Empty set

The empty set, \(\emptyset\), is the set with no el­e­ments. Why, a pri­ori, should this set ex­ist at all? Well, if we think of sets as “con­tain­ers of el­e­ments”, the idea of an empty con­tainer is in­tu­itive: just imag­ine a box with noth­ing in it.


Defi­ni­tion in ZF

In the set the­ory ZF, there are ex­actly two ax­ioms which as­sert the ex­is­tence of a set ex nihilo; all of the rest of set the­ory builds sets from those given sets, or else pos­tu­lates the ex­is­tence of more sets.

There is the ax­iom of in­finity, which as­serts the ex­is­tence of an in­finite set, and there is the empty set ax­iom, which as­serts that an empty set ex­ists.

In fact, we can de­duce the ex­is­tence of an empty set even with­out us­ing the empty set ax­iom, as long as we are al­lowed to use the ax­iom of com­pre­hen­sion to se­lect a cer­tain spe­cially-cho­sen sub­set of an in­finite set. More for­mally: let \(X\) be an in­finite set (as guaran­teed by the ax­iom of in­finity). Then se­lect the sub­set of \(X\) con­sist­ing of all those mem­bers \(x\) of \(X\) which have the prop­erty that \(x\) con­tains \(X\) and also does not con­tain \(X\).

There are no such mem­bers, so we must have just con­structed an empty set.

Defi­ni­tion by a uni­ver­sal property

The empty set has a defi­ni­tion in terms of a uni­ver­sal prop­erty: the empty set is the unique set \(X\) such that for ev­ery set \(A\), there is ex­actly one map from \(X\) to \(A\). More suc­cinctly, it is the ini­tial ob­ject in the cat­e­gory of sets (or in the cat­e­gory of finite sets).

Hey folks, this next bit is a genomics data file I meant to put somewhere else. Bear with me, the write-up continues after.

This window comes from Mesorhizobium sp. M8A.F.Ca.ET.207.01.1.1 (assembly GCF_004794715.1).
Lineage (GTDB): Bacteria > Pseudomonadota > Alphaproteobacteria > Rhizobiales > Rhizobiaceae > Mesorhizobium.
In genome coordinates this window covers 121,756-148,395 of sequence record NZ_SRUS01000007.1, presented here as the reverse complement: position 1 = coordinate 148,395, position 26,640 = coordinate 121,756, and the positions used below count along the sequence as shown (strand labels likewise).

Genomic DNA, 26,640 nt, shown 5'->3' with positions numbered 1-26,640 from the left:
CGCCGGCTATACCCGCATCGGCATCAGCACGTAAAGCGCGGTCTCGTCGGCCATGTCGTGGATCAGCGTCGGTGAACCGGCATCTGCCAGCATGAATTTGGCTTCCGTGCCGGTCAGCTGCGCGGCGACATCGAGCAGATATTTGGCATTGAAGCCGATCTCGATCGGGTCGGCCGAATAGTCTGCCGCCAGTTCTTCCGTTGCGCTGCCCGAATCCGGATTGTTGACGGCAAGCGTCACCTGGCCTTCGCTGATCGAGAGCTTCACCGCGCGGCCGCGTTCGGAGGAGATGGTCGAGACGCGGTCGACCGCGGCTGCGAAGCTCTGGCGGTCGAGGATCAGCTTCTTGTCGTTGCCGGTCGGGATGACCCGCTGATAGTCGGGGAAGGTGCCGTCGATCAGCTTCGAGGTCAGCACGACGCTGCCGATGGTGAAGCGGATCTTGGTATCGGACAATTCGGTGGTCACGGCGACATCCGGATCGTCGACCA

Unique­ness of the empty set

The ax­iom of ex­ten­sion­al­ity states that two sets are the same if and only if they have ex­actly the same el­e­ments. If we had two empty sets \(A\) and \(B\), then cer­tainly any­thing in \(A\) is also in \(B\) (vac­u­ously), and any­thing in \(B\) is also in \(A\), so they have the same el­e­ments. There­fore \(A = B\), and we have shown the unique­ness of the empty set.

A com­mon mis­con­cep­tion: \(\emptyset\) vs \(\{ \emptyset \}\)

It is very com­mon for peo­ple to start out by get­ting con­fused be­tween \(\emptyset\) and \(\{\emptyset\}\). The first con­tains no el­e­ments; the sec­ond is a set con­tain­ing ex­actly one el­e­ment (namely \(\emptyset\)). The sets don’t bi­ject, be­cause they are finite and have differ­ent num­bers of el­e­ments.

Vacu­ous truth: a whistlestop tour

The idea of vac­u­ous truth can be stated as fol­lows:

For any prop­erty \(P\), ev­ery­thing in \(\emptyset\) has the prop­erty \(P\).

It’s a bit un­in­tu­itive at first sight: it’s true that ev­ery­thing in \(\emptyset\) is the Pope, for in­stance. Why should this be the case?

In or­der for there to be a coun­terex­am­ple to the state­ment that “ev­ery­thing in \(\emptyset\) is the Pope”, we would need to find an el­e­ment of \(\emptyset\) which was not the Pope. noteStrictly, we’d only need to show that such an el­e­ment must ex­ist, with­out nec­es­sar­ily find­ing it. But there aren’t any el­e­ments of \(\emptyset\), let alone el­e­ments which fail to be the Pope. So there can’t be any coun­terex­am­ple to the state­ment that “ev­ery­thing in \(\emptyset\) is the Pope”, so the state­ment is true.


  • Empty set

    The empty set does what it says on the tin: it is the set which is empty.